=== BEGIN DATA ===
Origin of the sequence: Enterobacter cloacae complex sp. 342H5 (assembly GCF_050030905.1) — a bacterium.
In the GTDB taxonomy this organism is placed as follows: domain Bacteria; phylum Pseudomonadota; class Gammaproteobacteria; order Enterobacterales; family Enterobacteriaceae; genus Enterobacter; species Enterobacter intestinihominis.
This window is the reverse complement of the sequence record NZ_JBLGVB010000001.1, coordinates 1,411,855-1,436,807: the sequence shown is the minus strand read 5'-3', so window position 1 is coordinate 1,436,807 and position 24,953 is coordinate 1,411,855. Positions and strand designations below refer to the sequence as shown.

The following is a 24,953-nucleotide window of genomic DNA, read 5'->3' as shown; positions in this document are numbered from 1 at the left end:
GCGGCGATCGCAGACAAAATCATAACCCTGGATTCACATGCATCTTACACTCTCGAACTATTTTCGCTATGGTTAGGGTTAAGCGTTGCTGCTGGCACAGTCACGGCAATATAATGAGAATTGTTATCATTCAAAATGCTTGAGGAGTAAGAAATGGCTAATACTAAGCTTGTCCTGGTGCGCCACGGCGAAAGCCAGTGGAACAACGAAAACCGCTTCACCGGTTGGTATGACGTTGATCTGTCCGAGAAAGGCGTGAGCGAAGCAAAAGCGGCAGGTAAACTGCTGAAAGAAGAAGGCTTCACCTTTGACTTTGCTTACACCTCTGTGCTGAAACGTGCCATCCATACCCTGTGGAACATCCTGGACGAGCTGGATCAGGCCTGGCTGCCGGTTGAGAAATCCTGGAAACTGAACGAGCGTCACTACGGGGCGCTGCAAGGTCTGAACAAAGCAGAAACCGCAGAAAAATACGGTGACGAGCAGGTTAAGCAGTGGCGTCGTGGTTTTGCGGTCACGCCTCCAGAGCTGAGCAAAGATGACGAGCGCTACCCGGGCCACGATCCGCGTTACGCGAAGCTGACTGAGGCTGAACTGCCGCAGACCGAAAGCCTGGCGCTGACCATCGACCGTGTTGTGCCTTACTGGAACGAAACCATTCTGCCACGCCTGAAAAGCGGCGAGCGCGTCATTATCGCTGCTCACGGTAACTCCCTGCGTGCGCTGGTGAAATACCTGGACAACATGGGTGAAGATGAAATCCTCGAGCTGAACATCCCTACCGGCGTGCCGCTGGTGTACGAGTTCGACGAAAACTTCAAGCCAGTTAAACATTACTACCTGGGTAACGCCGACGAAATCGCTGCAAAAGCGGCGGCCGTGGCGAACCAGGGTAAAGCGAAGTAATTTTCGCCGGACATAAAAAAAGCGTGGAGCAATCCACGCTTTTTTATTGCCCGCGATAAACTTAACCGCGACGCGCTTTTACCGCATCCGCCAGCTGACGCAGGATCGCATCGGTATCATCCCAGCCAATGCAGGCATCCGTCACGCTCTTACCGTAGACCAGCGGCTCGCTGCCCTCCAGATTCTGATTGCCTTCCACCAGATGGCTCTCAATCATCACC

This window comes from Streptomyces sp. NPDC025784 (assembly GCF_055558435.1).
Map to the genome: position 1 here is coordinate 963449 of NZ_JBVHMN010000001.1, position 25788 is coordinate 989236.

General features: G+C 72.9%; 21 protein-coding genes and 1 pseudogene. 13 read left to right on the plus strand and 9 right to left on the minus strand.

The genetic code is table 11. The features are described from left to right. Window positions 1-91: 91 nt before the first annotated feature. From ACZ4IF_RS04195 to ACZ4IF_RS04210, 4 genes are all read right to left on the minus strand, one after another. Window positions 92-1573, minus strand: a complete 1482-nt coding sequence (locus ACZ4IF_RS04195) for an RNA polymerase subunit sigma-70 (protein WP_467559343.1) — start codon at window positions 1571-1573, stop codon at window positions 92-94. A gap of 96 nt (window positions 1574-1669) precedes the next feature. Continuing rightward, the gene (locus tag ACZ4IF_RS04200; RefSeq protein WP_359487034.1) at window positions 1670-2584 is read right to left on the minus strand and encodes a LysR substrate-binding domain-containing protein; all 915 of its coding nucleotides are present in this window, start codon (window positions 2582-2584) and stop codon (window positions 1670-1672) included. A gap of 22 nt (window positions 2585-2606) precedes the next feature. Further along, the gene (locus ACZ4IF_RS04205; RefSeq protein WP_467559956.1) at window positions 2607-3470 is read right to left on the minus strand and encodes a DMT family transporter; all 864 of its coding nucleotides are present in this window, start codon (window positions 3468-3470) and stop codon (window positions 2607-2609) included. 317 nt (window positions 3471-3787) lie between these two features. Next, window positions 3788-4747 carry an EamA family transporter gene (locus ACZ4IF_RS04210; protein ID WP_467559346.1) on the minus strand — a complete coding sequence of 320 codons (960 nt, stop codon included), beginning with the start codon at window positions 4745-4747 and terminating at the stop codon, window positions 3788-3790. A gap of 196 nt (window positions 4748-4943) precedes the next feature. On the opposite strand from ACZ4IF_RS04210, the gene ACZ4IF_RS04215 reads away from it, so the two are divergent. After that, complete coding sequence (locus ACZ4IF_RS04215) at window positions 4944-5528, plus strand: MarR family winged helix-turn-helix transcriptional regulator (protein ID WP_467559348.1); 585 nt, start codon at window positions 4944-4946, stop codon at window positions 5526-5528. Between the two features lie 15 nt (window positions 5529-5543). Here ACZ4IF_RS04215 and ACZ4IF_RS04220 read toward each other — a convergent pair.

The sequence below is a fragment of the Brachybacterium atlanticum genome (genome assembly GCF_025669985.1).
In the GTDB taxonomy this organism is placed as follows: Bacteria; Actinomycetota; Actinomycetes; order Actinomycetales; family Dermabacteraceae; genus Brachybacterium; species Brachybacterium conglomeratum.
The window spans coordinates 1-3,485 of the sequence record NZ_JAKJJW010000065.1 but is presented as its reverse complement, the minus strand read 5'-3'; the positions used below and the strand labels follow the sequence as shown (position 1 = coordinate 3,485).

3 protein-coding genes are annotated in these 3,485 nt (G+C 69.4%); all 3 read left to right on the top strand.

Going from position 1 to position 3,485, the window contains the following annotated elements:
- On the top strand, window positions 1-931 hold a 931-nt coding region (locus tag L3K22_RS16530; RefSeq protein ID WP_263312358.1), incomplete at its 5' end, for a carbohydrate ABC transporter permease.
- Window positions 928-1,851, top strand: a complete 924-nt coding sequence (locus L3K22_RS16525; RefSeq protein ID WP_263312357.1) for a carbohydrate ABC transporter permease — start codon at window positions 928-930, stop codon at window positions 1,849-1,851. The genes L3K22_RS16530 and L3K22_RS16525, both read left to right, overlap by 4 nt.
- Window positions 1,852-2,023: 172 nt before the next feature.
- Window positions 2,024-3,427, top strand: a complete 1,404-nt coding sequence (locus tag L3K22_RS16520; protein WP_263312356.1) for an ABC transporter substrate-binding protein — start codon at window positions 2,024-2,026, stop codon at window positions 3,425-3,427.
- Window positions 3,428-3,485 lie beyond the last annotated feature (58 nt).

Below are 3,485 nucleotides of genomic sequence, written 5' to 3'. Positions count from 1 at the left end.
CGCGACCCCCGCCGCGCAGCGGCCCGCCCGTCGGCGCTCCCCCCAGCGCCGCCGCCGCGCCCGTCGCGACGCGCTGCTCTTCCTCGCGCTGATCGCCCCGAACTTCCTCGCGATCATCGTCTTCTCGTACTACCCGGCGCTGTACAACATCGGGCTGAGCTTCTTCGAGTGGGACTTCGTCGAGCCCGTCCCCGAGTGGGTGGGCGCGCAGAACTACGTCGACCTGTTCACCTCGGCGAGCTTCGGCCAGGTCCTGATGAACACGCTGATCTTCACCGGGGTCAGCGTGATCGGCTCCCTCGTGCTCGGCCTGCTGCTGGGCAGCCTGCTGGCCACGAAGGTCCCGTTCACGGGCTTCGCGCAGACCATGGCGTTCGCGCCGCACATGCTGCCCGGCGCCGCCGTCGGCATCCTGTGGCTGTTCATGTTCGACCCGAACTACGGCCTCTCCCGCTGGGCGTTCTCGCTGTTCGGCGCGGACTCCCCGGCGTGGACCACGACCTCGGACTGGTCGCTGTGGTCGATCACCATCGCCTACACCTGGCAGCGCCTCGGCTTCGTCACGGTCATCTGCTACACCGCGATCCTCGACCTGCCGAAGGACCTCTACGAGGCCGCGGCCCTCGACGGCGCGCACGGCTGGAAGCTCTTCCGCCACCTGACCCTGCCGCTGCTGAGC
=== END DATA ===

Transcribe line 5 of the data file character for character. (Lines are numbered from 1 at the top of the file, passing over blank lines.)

GCGGCGATCGCAGACAAAATCATAACCCTGGATTCACATGCATCTTACACTCTCGAACTATTTTCGCTATGGTTAGGGTTAAGCGTTGCTGCTGGCACAGTCACGGCAATATAATGAGAATTGTTATCATTCAAAATGCTTGAGGAGTAAGAAATGGCTAATACTAAGCTTGTCCTGGTGCGCCACGGCGAAAGCCAGTGGAACAACGAAAACCGCTTCACCGGTTGGTATGACGTTGATCTGTCCGAGAAAGGCGTGAGCGAAGCAAAAGCGGCAGGTAAACTGCTGAAAGAAGAAGGCTTCACCTTTGACTTTGCTTACACCTCTGTGCTGAAACGTGCCATCCATACCCTGTGGAACATCCTGGACGAGCTGGATCAGGCCTGGCTGCCGGTTGAGAAATCCTGGAAACTGAACGAGCGTCACTACGGGGCGCTGCAAGGTCTGAACAAAGCAGAAACCGCAGAAAAATACGGTGACGAGCAGGTTAAGCAGTGGCGTCGTGGTTTTGCGGTCACGCCTCCAGAGCTGAGCAAAGATGACGAGCGCTACCCGGGCCACGATCCGCGTTACGCGAAGCTGACTGAGGCTGAACTGCCGCAGACCGAAAGCCTGGCGCTGACCATCGACCGTGTTGTGCCTTACTGGAACGAAACCATTCTGCCACGCCTGAAAAGCGGCGAGCGCGTCATTATCGCTGCTCACGGTAACTCCCTGCGTGCGCTGGTGAAATACCTGGACAACATGGGTGAAGATGAAATCCTCGAGCTGAACATCCCTACCGGCGTGCCGCTGGTGTACGAGTTCGACGAAAACTTCAAGCCAGTTAAACATTACTACCTGGGTAACGCCGACGAAATCGCTGCAAAAGCGGCGGCCGTGGCGAACCAGGGTAAAGCGAAGTAATTTTCGCCGGACATAAAAAAAGCGTGGAGCAATCCACGCTTTTTTATTGCCCGCGATAAACTTAACCGCGACGCGCTTTTACCGCATCCGCCAGCTGACGCAGGATCGCATCGGTATCATCCCAGCCAATGCAGGCATCCGTCACGCTCTTACCGTAGACCAGCGGCTCGCTGCCCTCCAGATTCTGATTGCCTTCCACCAGATGGCTCTCAATCATCACC